Wednesday, December 10, 2008

White Trash Cooking, The Book

This is it, take a close look. Could you resist this book? It's not the book jacket, though it has its mighty charms. Part of my delight with this book is the table settings. I can remember reading that the plastic table covering is one option, but for certain foods, layered newspaper is preferable. That would be for fancy parties of crawfish or shrimp eating--truly messy food to eat. And when the meal is finished, you haul the newspaper and all it's messy shells to the trash. We white trash folks can be so very practical without ever losing our charm. I am pleased to know how many of us are or were owners of this gem. Makes a lovely Xmas gift. And there are little stories about how a particular recipe was invented. Like the Grand Canyon Cake, Nan told us about from her copy. All it takes is white cake mix, round cake pans, aplenty, food coloring, and whiskey of some sort. I'm thinking moonshine, but that just the romantic in me.

10 comments:

anita said...

i tried to comment on your other white trash cooking post yesterday but had some problems ... probably because i was in bed the entire day feeling sorry for myself and reading blogs with my cell phone. when i hit 'publish' nothing happened.

so, finally, a reason to get out of bed!

anyway, what i was GOING to say is that your sugar sandwich reminds me a little bit of the cinnamon toast my mother used to give me.

and my all-time fav was the mayonnaise sandwich. sometimes i'd stick on a little iceberg lettuce on it, but that's about it.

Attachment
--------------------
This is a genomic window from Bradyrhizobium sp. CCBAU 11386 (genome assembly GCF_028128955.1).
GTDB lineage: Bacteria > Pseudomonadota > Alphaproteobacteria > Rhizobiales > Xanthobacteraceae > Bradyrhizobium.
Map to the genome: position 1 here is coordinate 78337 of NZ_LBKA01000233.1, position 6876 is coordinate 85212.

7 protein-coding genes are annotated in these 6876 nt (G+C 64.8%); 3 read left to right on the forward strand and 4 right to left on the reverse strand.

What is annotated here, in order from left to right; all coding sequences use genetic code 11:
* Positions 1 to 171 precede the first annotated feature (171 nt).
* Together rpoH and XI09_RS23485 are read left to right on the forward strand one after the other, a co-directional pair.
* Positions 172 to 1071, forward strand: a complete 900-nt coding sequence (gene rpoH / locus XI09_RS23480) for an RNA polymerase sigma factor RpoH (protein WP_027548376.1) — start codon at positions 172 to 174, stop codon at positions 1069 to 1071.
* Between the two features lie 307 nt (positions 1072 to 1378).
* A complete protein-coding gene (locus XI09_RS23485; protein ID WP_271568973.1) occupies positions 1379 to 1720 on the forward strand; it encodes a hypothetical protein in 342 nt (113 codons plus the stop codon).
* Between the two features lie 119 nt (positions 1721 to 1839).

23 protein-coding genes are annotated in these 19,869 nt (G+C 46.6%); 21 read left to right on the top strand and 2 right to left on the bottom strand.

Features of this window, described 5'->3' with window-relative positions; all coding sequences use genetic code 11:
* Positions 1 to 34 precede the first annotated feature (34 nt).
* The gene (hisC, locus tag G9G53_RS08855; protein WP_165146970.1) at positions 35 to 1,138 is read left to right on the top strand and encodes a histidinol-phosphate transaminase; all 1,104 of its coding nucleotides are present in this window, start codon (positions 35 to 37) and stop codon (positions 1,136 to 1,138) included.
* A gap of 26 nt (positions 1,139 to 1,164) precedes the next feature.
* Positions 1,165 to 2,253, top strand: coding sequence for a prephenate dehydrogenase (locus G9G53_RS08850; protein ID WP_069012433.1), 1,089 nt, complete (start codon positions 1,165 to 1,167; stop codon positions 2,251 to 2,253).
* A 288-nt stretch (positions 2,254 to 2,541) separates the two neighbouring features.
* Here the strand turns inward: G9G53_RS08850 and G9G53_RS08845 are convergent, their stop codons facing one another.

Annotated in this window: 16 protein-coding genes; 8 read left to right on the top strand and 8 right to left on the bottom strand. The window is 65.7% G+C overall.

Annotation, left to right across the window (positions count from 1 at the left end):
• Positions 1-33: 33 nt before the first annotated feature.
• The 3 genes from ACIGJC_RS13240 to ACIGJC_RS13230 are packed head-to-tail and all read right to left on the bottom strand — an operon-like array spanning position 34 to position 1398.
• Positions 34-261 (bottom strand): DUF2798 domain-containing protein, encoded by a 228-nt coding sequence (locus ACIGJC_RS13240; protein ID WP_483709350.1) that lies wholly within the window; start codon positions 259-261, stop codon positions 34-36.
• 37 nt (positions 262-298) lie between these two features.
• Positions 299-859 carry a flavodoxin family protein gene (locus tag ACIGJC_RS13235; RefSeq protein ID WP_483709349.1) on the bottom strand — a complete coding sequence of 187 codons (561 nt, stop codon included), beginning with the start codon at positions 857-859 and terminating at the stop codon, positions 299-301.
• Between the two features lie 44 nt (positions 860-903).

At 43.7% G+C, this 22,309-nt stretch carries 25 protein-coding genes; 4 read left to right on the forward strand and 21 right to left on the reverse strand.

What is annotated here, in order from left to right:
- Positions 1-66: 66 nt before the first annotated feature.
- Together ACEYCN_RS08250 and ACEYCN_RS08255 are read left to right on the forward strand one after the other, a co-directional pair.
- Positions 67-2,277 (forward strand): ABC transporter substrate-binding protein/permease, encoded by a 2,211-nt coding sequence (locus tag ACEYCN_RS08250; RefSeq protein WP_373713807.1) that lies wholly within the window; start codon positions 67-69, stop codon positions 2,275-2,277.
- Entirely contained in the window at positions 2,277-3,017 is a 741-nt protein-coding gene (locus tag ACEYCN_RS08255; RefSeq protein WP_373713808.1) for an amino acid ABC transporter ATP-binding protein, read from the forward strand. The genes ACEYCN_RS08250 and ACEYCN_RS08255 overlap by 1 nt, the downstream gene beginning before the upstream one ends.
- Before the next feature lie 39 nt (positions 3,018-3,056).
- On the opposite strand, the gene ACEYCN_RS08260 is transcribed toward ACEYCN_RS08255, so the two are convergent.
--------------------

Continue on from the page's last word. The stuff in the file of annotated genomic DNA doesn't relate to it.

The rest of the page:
but for me, now, i've gone completely organic and no GMO's. some people say i've become obsessive compulsive about it. whatever. whole grains, bought in bulk, are actually extremely inexpensive. and fruit, veggies, fruits and dairy products from local farms bought at farmers markets as well. so it is possible to eat well AND cheap.

yet, i do imagine it would be far more difficult if one has an entire family feed.

Utah Savage said...

And don't forget the limited shopping opportunities for the backwoods poor. A Piggley Wiggley wasn't exactly the best grocery ever. Then, in many areas of poor cracker living, there is only a convenience store, or a store attached to a two pump gas station of an country road. These are often folks who used to farm, but having fallen on hard times, sold the cow, or ate it. Greens are often picked along irrigation or drainage ditches. Wild greens. Free food is highly prized. Road kill qualifies, as does squirrel.

And as for your mothers cinnamon toast, that's a very refined version of the sugar sandwich. No toast for the Wonderbread required for the sugar sandwich. Grease, sugar, bread. That's it.

Stella said...

OMG, that's a riot! Do they have a recipe for cornbread?

Good for you, Anita. Buying local tastes so much better and much cheaper.

Utah Savage said...

I'm sure they have a recipe for cornbread. I recommend this as a lovely xmas gift. Could be a joke gift, could be deadly serious for the cracker in your family. Cause we all have one, don't we?

Randal Graves said...

I use newspapers to catch pumpkin guts and slime when we're carving jack o' lanterns. Does that count?

I think if you want an extra classy cake, and moonshine is unavailable in your neck of the woods, some lemon/lime mad dog would work as well.

Beach Bum said...

People need to stop using my family photos without getting permission.

D.K. Raed said...

UT, I cannot thank you enough! You have just found me the perfect gift for one of my sisters! (maybe the missouri family she married into is related to beachbum's fambly?)

PENolan said...

I've actually had that book for years since members of my extended family cook like that in real life. Thank God that book is no more serious that the Roadkill Cookbook. I have two others in my collection that were produced by the church of a former Aunt-in-law. One is called Pass The Plate and is serious as a heart attack. Smashed potato chips on the top of turkey noodle caseroles, three Ambrosia recipes (with and without Jell-o) and pies galore.

Tricia

PENolan said...

ps - thanks for the link
x

Utah Savage said...

So glad to see you here Penolan. And you are most welcome.